For the cabinet array of FIG. 2, with R rows and C columns, each xy plane (or planar grid) of the logical network mesh corresponds to the interconnections of the routers of all boards in the same corresponding board positions in the cabinets. So the xy plane will include 4RC of the routers 41 of FIGS. 4 and 5. The routers on each board are connected in series with one another, each router is connected to its corresponding router on the correspondingly positioned board in the next row-adjacent cabinet, and each set of series connected routers of a given board is connected in series with the set of series connected routers of the correspondingly positioned board of each column-adjacent cabinet. This results in 4R series connected routers per column of FIG. 2 (y direction of FIG. 6), and 4 sets of C interconnected routers per row of FIG. 2 (x direction of FIG. 6). Adjacent columns in FIG. 6 are indicated at CN−1, CN, CN+1, and CN+2, and adjacent rows in FIG. 6 are indicated at RN and RN+1.

FIG. 7 illustrates the third logical dimension of the network mesh 12. There are KB logical network grid planes (xy planes), one for each of the KB circuit board positions illustrated in FIG. 3. Each of the KB planar grids is constructed identically to the exemplary planar grid described above with respect to FIG. 6. The KB planar grids are interconnected with one another to form the third dimension of the three-dimensional logical network mesh. This interconnection in the third logical dimension (z dimension) represents the interconnection within each cabinet (see also FIG. 2) of each router to its corresponding router on each of the other KB−1 boards in that cabinet. In the z direction, the corresponding routers are interconnected to form a torus, as illustrated by the wrap-around connection at 71 in FIG. 7.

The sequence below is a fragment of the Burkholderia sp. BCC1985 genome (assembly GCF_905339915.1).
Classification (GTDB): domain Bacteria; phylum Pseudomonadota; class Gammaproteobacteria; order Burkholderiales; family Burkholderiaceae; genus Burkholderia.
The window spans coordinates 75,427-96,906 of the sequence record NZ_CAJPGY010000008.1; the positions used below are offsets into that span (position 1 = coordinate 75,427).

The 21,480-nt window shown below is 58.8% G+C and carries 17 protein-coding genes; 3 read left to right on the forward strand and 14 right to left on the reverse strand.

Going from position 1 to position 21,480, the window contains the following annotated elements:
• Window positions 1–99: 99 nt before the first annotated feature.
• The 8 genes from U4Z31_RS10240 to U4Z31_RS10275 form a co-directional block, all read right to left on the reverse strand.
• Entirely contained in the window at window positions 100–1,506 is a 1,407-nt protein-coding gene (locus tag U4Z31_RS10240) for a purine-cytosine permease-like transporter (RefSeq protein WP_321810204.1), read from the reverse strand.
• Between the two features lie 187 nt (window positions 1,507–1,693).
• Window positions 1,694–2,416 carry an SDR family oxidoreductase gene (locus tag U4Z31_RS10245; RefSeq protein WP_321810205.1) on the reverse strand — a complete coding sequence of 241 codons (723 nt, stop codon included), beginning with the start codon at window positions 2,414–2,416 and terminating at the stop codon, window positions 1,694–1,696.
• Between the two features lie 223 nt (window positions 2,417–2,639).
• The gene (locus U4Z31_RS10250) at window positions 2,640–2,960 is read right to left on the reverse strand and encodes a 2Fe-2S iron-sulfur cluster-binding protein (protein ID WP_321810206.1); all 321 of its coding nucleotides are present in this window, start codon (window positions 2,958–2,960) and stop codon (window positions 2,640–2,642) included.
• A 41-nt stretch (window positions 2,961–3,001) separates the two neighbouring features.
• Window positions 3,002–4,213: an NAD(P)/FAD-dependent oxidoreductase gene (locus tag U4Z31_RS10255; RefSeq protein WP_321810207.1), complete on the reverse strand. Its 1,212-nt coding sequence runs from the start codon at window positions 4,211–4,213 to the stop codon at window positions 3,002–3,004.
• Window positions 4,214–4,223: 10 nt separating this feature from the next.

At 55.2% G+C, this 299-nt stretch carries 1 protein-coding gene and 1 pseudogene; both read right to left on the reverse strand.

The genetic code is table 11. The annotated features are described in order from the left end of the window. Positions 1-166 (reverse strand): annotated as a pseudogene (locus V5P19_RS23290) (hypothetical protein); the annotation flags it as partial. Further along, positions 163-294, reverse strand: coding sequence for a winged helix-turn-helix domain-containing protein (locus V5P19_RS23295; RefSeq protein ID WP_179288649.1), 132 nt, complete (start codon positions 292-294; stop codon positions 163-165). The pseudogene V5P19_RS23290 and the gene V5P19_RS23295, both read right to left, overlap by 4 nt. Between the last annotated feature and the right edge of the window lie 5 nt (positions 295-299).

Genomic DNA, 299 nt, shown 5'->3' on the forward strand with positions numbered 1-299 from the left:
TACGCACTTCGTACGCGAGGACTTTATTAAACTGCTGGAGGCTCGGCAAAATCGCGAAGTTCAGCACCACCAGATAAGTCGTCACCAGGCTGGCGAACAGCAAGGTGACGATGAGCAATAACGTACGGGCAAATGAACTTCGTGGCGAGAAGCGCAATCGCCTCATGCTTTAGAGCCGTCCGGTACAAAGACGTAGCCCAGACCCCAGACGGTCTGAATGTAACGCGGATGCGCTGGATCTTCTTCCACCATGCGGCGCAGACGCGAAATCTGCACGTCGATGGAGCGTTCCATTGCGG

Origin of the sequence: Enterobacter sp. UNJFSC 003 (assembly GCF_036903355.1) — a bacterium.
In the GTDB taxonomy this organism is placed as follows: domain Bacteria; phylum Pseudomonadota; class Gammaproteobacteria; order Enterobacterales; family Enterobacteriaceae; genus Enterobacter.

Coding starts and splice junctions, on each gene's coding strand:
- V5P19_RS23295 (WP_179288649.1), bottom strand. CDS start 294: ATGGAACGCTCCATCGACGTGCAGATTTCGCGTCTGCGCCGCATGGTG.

More particularly, and referring to FIG. 4 as an example, the left-most router 41 of FIG. 4 would be connected in a torus with each of the other KB−1 left-most routers on the other KB−1 circuit boards within its cabinet. So each router of each board is interconnected with every other positionally corresponding router of every other board in the cabinet to form a torus. As mentioned above with respect to FIG. 6, each planar grid of the mesh includes 4RC routers, so there are 4RC interconnections in the z direction between each plane of the three-dimensional network mesh, as illustrated in FIG. 7.